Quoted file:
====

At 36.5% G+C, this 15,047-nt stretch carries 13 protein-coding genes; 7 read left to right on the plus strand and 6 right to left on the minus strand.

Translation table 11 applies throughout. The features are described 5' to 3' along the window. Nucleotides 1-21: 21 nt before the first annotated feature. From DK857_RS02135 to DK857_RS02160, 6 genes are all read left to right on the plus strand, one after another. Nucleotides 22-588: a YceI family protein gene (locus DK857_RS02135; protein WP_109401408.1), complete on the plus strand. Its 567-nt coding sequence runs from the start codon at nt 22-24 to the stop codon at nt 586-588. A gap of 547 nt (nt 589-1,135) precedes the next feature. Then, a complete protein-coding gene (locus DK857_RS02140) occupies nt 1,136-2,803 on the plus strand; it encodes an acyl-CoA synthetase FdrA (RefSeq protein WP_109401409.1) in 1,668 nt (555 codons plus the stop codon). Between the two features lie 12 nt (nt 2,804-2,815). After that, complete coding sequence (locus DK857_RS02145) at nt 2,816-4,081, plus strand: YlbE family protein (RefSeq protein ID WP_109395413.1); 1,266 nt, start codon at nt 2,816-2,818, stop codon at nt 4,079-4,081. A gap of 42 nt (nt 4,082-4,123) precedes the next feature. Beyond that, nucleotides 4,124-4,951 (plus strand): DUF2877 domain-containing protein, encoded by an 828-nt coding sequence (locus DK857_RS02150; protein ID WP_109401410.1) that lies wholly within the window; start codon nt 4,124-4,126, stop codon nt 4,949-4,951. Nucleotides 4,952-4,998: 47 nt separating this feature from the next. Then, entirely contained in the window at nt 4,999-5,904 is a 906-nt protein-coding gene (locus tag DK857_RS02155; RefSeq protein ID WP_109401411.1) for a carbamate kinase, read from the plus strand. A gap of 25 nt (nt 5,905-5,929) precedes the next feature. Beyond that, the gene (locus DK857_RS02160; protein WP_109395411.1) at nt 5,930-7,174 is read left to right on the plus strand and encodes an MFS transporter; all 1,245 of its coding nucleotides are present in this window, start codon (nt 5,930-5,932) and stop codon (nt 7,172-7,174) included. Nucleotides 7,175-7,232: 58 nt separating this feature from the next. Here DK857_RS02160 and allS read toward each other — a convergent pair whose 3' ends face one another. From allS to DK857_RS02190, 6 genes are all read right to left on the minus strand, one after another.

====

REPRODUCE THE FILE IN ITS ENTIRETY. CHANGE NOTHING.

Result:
At 36.5% G+C, this 15,047-nt stretch carries 13 protein-coding genes; 7 read left to right on the plus strand and 6 right to left on the minus strand.

Translation table 11 applies throughout. The features are described 5' to 3' along the window. Nucleotides 1-21: 21 nt before the first annotated feature. From DK857_RS02135 to DK857_RS02160, 6 genes are all read left to right on the plus strand, one after another. Nucleotides 22-588: a YceI family protein gene (locus DK857_RS02135; protein WP_109401408.1), complete on the plus strand. Its 567-nt coding sequence runs from the start codon at nt 22-24 to the stop codon at nt 586-588. A gap of 547 nt (nt 589-1,135) precedes the next feature. Then, a complete protein-coding gene (locus DK857_RS02140) occupies nt 1,136-2,803 on the plus strand; it encodes an acyl-CoA synthetase FdrA (RefSeq protein WP_109401409.1) in 1,668 nt (555 codons plus the stop codon). Between the two features lie 12 nt (nt 2,804-2,815). After that, complete coding sequence (locus DK857_RS02145) at nt 2,816-4,081, plus strand: YlbE family protein (RefSeq protein ID WP_109395413.1); 1,266 nt, start codon at nt 2,816-2,818, stop codon at nt 4,079-4,081. A gap of 42 nt (nt 4,082-4,123) precedes the next feature. Beyond that, nucleotides 4,124-4,951 (plus strand): DUF2877 domain-containing protein, encoded by an 828-nt coding sequence (locus DK857_RS02150; protein ID WP_109401410.1) that lies wholly within the window; start codon nt 4,124-4,126, stop codon nt 4,949-4,951. Nucleotides 4,952-4,998: 47 nt separating this feature from the next. Then, entirely contained in the window at nt 4,999-5,904 is a 906-nt protein-coding gene (locus tag DK857_RS02155; RefSeq protein ID WP_109401411.1) for a carbamate kinase, read from the plus strand. A gap of 25 nt (nt 5,905-5,929) precedes the next feature. Beyond that, the gene (locus DK857_RS02160; protein WP_109395411.1) at nt 5,930-7,174 is read left to right on the plus strand and encodes an MFS transporter; all 1,245 of its coding nucleotides are present in this window, start codon (nt 5,930-5,932) and stop codon (nt 7,172-7,174) included. Nucleotides 7,175-7,232: 58 nt separating this feature from the next. Here DK857_RS02160 and allS read toward each other — a convergent pair whose 3' ends face one another. From allS to DK857_RS02190, 6 genes are all read right to left on the minus strand, one after another.